Sunday, November 8, 2015

The Case for Energy Subsidies

Energy is unambiguously unsexy.  It runs our cars, warms and cools our houses, which are necessary functions, but we really want it to be as invisible and inexpensive as possible.  This distinguishes it from nearly every other purchase we make, where both price and features enter into our decision.  We do not all buy the least expensive car, least expensive sofa, least expensive shirt, etc. However, we do want our energy to be the least expensive available.

This assumption that all energy is fungible is inherent in the alternative energy conversation where comparison of 'cost per unit' becomes the primary, and in some cases only, consideration.  However, a growing number of people are inclined to inject the features of cleanliness and renewability into the conversation.  These are not benefits that redound to the individual consumer, but rather to society as a whole.  As such, there is an altruistic element to it.

A problem arises in the implementation of any additional features to energy supply because the ability and willingness to subsidize these features varies substantially among citizens.  The typical two wage earner professional family with a household income of, say, 150,000 USD is likely to be willing to pay 50% more for electricity in order to subsidize clean and renewable sources.  A single mother of three with a household income of 30,000 USD may simply not be able to afford it.

Given that we want a clean, functionally inexhaustible source of energy, the best base load will likely be Enhanced Geothermal Energy (EGS), though it will likely never be the least expensive.  The essential technology is to drill a hole until a depth is reached where the rock is of an optimal temperature.  A chamber of fractured rock is created, water is dropped down which converts to steam and is used to run a turbine.  Water is condensed and recycled.  

The technology is particularly attractive because it has minimal surface presence, unlike solar and wind that require enormous 'farms' covered with energy collection equipment.  In fact, the power plant could be built underground so that all that is visible on the surface is the transmission cables.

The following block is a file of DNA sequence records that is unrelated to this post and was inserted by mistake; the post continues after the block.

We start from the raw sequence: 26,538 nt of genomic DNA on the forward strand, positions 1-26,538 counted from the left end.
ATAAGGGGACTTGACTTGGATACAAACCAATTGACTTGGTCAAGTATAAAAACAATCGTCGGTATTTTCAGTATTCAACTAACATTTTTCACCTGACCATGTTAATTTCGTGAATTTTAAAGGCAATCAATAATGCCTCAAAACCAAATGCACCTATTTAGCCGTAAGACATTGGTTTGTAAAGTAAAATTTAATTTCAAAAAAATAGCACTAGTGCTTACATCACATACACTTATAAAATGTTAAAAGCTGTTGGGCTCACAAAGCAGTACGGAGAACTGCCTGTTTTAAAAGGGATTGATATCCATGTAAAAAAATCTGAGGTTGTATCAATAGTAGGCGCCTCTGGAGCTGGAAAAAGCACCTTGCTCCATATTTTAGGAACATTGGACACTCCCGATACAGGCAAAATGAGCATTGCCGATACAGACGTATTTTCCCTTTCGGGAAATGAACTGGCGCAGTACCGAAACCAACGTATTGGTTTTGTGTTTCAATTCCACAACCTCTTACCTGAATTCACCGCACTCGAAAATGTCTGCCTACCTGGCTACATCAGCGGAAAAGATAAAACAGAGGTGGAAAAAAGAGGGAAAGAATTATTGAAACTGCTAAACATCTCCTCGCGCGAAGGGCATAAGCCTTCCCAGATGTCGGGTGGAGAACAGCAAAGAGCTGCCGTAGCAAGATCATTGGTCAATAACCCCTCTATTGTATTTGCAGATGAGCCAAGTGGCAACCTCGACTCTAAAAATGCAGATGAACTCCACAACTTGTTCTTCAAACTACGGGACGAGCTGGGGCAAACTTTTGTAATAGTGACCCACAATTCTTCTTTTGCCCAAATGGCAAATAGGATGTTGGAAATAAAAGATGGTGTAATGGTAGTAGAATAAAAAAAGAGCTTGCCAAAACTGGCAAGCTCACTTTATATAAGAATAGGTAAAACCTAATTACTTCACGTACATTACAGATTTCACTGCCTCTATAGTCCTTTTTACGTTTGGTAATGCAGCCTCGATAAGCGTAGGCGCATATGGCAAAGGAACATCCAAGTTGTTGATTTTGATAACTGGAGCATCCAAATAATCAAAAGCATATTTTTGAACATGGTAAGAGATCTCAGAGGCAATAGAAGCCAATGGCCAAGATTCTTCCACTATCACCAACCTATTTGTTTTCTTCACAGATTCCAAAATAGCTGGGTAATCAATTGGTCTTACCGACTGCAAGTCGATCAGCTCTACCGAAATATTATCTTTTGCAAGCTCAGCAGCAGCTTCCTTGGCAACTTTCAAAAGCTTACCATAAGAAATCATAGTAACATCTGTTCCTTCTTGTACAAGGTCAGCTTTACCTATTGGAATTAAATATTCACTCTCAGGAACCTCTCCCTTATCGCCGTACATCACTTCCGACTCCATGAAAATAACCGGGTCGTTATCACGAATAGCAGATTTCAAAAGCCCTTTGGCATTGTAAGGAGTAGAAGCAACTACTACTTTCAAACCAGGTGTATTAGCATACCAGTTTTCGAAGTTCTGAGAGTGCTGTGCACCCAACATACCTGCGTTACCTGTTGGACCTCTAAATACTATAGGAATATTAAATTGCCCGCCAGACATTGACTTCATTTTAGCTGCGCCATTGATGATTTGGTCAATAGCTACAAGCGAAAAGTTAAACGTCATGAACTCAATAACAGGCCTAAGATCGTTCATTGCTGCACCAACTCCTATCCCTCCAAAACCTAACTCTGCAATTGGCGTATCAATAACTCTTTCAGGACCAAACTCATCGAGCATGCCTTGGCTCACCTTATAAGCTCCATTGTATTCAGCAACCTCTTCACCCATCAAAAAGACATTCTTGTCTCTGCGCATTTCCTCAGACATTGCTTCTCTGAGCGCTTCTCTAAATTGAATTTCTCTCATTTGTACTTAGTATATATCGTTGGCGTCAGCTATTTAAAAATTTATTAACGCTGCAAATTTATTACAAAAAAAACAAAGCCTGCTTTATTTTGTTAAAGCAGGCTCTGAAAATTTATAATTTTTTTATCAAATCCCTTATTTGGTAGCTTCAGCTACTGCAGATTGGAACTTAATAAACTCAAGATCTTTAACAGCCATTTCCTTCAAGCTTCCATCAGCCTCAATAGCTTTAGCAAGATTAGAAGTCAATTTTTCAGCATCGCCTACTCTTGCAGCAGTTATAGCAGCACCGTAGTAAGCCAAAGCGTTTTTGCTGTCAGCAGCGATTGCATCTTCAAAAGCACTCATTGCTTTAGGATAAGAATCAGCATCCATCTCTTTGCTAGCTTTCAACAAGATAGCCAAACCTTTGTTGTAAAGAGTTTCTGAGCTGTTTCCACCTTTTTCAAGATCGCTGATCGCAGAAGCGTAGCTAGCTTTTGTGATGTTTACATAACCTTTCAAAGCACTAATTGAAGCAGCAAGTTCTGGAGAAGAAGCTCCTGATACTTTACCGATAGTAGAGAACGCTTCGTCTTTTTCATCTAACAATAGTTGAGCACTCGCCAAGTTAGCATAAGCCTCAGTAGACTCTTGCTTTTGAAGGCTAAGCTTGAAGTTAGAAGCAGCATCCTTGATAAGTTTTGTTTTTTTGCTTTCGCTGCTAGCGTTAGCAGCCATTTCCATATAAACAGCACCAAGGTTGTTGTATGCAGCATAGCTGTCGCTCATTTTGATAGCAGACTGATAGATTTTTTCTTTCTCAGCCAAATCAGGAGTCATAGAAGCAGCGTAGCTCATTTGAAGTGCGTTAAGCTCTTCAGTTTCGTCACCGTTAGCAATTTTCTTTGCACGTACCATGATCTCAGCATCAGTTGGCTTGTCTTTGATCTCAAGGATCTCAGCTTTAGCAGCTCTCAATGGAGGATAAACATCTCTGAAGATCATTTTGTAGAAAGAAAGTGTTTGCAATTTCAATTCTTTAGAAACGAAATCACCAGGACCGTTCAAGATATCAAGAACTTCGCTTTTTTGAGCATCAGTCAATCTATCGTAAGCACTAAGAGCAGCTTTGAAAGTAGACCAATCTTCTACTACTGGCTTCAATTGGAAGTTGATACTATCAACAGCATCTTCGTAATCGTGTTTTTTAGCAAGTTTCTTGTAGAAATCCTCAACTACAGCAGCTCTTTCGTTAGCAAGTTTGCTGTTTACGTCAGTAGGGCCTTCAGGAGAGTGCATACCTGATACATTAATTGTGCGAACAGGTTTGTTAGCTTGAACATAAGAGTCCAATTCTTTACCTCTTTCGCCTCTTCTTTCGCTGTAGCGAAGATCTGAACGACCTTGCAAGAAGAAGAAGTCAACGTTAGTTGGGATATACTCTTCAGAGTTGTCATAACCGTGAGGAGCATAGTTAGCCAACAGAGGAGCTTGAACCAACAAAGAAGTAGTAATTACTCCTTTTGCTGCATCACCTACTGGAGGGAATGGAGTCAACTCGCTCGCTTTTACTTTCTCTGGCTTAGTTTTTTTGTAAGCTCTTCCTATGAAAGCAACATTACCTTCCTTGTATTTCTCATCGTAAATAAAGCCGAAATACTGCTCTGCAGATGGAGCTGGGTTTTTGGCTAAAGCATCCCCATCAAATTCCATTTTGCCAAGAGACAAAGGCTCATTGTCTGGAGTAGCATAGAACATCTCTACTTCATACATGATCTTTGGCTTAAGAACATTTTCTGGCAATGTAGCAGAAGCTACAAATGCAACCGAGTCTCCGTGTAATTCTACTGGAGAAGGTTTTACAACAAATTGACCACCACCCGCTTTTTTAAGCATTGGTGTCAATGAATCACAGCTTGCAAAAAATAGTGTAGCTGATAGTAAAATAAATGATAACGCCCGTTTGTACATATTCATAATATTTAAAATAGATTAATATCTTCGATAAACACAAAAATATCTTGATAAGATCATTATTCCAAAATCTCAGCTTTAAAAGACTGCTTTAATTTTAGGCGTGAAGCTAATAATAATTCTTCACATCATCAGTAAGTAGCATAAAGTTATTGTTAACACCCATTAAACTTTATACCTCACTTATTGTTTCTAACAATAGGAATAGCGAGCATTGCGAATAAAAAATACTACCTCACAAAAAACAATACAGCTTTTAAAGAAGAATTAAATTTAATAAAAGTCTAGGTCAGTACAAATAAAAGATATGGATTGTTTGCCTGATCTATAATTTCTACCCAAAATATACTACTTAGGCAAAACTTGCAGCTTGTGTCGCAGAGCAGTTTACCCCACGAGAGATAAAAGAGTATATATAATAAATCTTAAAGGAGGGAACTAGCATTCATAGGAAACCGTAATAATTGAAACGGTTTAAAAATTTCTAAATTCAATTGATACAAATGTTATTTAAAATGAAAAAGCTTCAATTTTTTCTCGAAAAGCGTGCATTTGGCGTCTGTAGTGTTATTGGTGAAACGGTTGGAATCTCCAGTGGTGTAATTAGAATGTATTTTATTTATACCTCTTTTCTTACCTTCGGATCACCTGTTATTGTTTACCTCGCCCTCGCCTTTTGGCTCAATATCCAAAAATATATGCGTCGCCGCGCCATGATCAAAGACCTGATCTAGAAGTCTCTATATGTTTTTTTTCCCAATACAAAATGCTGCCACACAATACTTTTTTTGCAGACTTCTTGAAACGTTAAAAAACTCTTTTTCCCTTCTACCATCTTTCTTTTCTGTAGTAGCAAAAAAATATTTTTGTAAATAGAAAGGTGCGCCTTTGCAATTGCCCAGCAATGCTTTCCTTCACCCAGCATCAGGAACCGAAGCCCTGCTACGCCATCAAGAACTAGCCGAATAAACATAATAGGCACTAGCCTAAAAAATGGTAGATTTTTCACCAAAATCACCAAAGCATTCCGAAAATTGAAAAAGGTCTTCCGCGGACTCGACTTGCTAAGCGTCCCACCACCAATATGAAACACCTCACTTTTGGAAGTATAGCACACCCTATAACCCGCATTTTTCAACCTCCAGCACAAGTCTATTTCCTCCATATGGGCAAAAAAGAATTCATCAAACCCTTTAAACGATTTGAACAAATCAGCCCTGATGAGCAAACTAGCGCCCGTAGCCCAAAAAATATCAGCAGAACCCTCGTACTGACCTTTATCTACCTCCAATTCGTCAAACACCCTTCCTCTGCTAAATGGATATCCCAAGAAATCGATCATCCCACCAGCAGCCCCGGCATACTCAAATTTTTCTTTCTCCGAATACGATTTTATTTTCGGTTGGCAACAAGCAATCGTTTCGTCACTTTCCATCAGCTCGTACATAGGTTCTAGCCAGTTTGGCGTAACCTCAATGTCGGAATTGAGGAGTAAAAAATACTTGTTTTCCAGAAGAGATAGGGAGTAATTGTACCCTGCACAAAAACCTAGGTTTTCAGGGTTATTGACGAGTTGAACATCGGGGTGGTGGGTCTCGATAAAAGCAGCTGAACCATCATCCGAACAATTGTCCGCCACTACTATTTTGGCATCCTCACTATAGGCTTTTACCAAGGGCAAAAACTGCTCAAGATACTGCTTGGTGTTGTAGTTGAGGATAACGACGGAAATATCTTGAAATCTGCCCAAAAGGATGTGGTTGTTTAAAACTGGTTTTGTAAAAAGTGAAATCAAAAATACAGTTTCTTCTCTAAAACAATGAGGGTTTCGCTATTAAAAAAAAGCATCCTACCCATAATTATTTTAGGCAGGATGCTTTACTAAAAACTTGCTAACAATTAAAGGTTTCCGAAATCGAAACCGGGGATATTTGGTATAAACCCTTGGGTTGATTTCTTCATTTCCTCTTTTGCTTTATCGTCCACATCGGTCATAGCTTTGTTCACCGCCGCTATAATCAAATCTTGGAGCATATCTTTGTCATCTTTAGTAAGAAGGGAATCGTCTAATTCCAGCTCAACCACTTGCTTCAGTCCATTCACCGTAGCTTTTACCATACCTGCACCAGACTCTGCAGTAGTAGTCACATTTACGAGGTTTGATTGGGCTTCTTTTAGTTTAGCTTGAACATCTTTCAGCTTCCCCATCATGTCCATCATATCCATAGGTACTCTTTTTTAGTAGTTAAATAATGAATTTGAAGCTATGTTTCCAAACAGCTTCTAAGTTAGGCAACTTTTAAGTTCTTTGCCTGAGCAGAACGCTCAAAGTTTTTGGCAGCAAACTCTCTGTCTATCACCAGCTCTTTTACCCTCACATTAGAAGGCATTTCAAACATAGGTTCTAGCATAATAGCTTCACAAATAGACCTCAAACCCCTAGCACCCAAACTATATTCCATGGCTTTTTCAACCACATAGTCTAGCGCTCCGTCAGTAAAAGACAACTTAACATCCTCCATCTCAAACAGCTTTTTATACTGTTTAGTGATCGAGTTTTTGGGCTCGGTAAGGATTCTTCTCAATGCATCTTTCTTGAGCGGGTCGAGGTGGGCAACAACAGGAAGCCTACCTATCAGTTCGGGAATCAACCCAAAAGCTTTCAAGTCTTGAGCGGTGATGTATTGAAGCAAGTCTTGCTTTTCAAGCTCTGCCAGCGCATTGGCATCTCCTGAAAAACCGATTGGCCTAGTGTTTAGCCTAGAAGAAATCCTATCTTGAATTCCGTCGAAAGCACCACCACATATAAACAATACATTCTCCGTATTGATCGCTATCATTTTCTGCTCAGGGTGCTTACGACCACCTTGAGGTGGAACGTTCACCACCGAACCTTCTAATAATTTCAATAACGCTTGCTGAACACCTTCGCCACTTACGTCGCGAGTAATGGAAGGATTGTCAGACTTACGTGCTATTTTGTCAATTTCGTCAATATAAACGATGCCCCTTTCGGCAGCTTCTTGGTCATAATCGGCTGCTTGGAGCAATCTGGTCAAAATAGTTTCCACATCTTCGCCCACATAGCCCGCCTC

Of course, much of our energy usage is currently in the form of hydrocarbons.  We use gasoline to move our cars and natural gas to heat our buildings.  However, technologies are emerging that will allow both to be accomplished using electricity.

Modern heat pumps will cool building interiors and heat them when the outside temperature falls as low as -20F.  Fuel costs are competitive with natural gas and less expensive than heating oil.  With populations consistently moving to lower latittudes, this will eliminate nearly all carbon based heating.

The ultimate transportation solution, which may be upon us prior to 2030, will be self driving electric cars that get their energy by induction from the roadway rather than being stored in on board batteries.  This will likely be less expensive, in total, than our current gasoline driven system, however, transitional periods may be more expensive.

The ability to subsidize energy premiums related to benefits that accrue to the common good increases exponentially with income.  I am not in favor of subsidies for the cost of goods and services as a remedy to income disparities.  It is more efficient to subsidize income directly.  Also, by subsidizing specific products and services the government is making lifestyle judgments which reduces liberty.  However, here we are recognizing that the cost of energy has two identifiable components, 1) the cost of energy by the least expensive source and 2) a premium related to specific choices for the sake of cleanliness and renewability.  It is not only acceptable to subsidize the second, one my justifiably argue that since the benefit is to the community, the cost should be borne by the community.

The U.S. has attempted to subsidize energy sources directly which has led to large payments to energy equipment manufacturers that have subsequently become bankrupt and thus benefited nobody.  It is much better for the government to mandate a percent of energy supply that must be clean and renewable and then compensate the producer so that they may charge the ultimate consumer the price that would prevail with a least cost supply.

In my ongoing planning of a Polymathican microstate, this is precisely what I propose.  The microstate will subsidize the production of electricity, with base load satisfied with an Ocean Thermal Gradient System (OTEC), with the difference between the microstate's cost of service and the average of Southeast U.S. rates.

We will use OTEC because the island, Samana Cay is very close to deep water and the surface water temperature is extremely high.  Using the open cycle design, it will produce truly enormous quantities of fresh water.  Peak Shaving will start with the daytime burning of garbage.  Excess base load will be converted into synfuel that will then be burned during peak load times.  A strategic supply of synfuel will be retained to provide emergency supplies.

The net effect of the above is that we will not develop piles of garbage, all energy production will be local and the supply is secure from interruption.  This will not be as cheap as building coal fired plants, but the benefits to the community are worth the additional cost.  It just shouldn't be borne by individuals but rather by the community as a whole.  I hope that this model becomes the norm as North America and Europe moves toward renewable energy supplies.